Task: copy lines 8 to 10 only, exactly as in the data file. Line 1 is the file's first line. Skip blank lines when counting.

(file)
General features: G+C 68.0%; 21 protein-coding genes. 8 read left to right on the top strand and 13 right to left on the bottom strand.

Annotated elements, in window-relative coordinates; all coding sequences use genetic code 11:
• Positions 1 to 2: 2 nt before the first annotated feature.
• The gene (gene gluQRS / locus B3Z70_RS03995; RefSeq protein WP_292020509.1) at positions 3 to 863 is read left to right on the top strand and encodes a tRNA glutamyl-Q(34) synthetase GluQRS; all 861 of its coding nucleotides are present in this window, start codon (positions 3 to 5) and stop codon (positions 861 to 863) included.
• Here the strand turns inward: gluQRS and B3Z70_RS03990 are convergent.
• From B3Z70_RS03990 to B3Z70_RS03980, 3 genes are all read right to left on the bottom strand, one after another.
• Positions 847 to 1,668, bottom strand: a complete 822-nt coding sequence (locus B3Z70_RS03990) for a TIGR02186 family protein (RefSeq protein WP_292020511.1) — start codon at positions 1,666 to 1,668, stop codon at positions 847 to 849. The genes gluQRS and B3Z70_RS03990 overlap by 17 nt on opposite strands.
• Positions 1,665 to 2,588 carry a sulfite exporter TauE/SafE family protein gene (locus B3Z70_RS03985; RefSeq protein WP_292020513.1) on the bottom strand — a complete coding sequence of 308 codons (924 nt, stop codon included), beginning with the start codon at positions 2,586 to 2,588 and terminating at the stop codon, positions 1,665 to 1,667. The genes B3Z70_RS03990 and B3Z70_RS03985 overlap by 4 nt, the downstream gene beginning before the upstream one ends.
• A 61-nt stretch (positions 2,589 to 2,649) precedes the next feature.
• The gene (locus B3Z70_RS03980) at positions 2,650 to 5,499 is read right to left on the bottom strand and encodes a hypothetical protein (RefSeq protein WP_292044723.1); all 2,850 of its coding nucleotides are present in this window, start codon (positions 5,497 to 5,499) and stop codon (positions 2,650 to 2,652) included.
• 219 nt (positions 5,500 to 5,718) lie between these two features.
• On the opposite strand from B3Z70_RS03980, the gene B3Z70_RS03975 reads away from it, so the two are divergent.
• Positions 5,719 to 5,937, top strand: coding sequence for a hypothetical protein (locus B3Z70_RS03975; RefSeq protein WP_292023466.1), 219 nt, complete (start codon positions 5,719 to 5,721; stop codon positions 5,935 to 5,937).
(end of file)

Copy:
• Positions 1,665 to 2,588 carry a sulfite exporter TauE/SafE family protein gene (locus B3Z70_RS03985; RefSeq protein WP_292020513.1) on the bottom strand — a complete coding sequence of 308 codons (924 nt, stop codon included), beginning with the start codon at positions 2,586 to 2,588 and terminating at the stop codon, positions 1,665 to 1,667. The genes B3Z70_RS03990 and B3Z70_RS03985 overlap by 4 nt, the downstream gene beginning before the upstream one ends.
• A 61-nt stretch (positions 2,589 to 2,649) precedes the next feature.
• The gene (locus B3Z70_RS03980) at positions 2,650 to 5,499 is read right to left on the bottom strand and encodes a hypothetical protein (RefSeq protein WP_292044723.1); all 2,850 of its coding nucleotides are present in this window, start codon (positions 5,497 to 5,499) and stop codon (positions 2,650 to 2,652) included.